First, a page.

Individual high schools will be distributing caps and gowns to the students to wear during the festivities.

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The Premier League’s official broadcasters say the competition will restart on June 17.

The BBC and Sky Sports say there will be a doubleheader on that day with Manchester City playing Arsenal and Aston Villa hosting Sheffield United.

Playing those make-up games on a Wednesday will ensure the 30th round can be contested the following weekend.

The last match was played on March 9 before the competition was suspended because of the coronavirus pandemic.

Squads were only allowed to restart practice sessions in small groups last week but contact and tackling is now allowed between players.

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The European Tour plans to resume its season in July starting with a six-week stretch of golf tournaments in Britain and running through to the World Tour Championship in Dubai in December.

The tour says its events initially will be held without spectators and will be subject to strict testing protocols amid the coronavirus pandemic.

The season has been suspended since March 8. It will resume with the British Masters in northern England from July 22-25 before five further events in the “UK Swing” across England and Wales.

Four Rolex Series events have been rescheduled for October to December. They are the Scottish Open, the BMW PGA Championship, the Nedbank Golf Challenge and then the season-ending World Tour Championship from Dec. 10-13.

The tour says details of other tournaments from September to November will be announced later.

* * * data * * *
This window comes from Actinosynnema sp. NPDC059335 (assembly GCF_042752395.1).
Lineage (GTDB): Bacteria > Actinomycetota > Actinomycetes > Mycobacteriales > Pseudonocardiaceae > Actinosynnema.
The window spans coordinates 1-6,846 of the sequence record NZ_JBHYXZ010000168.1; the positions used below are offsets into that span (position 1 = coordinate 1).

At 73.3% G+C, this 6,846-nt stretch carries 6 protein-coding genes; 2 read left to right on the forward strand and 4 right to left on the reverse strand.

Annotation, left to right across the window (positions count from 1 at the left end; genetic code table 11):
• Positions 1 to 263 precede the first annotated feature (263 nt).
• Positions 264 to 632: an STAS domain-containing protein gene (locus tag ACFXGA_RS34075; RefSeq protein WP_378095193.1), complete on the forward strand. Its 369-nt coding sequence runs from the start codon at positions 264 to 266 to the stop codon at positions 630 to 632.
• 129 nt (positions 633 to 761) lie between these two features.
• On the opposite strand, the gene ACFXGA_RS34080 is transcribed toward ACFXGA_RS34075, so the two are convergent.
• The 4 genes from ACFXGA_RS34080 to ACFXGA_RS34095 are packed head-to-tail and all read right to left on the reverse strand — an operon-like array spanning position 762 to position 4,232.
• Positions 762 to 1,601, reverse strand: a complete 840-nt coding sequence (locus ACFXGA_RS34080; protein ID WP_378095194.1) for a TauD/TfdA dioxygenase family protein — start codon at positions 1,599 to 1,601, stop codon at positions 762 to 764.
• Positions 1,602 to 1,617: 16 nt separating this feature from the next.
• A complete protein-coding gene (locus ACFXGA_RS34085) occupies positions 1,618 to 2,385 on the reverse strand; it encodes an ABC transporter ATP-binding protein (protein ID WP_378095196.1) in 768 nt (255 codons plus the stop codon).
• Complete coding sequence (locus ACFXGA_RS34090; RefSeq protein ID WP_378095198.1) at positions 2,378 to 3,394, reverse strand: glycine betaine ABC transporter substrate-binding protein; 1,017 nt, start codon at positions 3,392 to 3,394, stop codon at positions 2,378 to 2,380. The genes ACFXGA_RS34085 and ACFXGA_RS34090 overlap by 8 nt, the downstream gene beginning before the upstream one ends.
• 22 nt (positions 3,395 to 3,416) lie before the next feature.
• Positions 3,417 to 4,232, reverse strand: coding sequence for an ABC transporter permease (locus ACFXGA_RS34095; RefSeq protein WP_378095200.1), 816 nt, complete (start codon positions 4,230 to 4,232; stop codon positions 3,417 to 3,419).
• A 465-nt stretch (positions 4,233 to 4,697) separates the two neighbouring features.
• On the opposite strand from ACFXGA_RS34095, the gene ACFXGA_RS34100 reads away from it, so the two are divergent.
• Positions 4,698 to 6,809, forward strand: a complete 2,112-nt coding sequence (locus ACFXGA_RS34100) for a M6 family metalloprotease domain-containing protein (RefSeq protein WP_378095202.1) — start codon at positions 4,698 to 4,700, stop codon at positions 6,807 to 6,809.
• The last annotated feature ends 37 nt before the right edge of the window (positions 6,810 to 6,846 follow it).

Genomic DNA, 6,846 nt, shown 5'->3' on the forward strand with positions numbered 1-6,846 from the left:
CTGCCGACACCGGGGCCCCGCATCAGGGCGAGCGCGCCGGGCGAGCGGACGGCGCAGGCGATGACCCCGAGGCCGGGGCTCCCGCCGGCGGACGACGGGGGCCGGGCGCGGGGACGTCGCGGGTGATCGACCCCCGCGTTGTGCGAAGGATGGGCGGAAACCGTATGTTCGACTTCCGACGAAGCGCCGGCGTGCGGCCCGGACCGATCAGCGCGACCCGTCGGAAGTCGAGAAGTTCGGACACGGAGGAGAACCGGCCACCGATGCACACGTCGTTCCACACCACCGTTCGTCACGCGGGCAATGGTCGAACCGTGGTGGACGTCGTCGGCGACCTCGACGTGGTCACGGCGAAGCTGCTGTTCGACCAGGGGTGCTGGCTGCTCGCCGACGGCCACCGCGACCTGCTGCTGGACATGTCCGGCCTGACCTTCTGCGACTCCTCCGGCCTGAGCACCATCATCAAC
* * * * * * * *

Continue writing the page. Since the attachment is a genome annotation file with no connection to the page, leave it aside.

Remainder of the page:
European Tour chief executive Keith Pelley says the Ryder Cup is still on schedule for Sept. 25-27 at Whistling Straits in Wisconsin pending more discussions with the PGA Tour.

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Three players from English soccer clubs Blackburn and Fulham have tested positive for the coronavirus.

Blackburn says captain Elliott Bennett was found to be infected with COVID-19 after testing negative last Friday.

Bennett says he doesn’t “feel unwell” and doesn’t have any symptoms.

Fulham says two players tested positive but did not name them.

The positive cases at the second-division clubs came after tests on 1,030 players and staff from Monday to Wednesday.

The three players will have to self-isolate for seven days before returning to training ahead of a potential resumption of the competition.

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The Dutch Grand Prix has become the fourth Formula One race to be canceled this season.

Organizers of the first Dutch GP in 35 years preferred to wait until next year in hope fans will be able to attend, rather than hold the race without them this time.

The race in Zandvoort was set for May 3 and initially postponed.

Race director Jan Lammers says “we would like to celebrate this moment, the return of Formula 1 in Zandvoort, together with our racing fans in the Netherlands.”

The other races canceled were the season-opening Australian GP on March 15; the Monaco GP on May 24; and the French GP on June 28.

Another six remain postponed.

F1 organizers still hope to reschedule those and hold 15-18 races this season, starting with back-to-back races at the Austrian GP in July.

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More AP sports: https://apnews.com/apf-sports and https://twitter.com/AP_Sports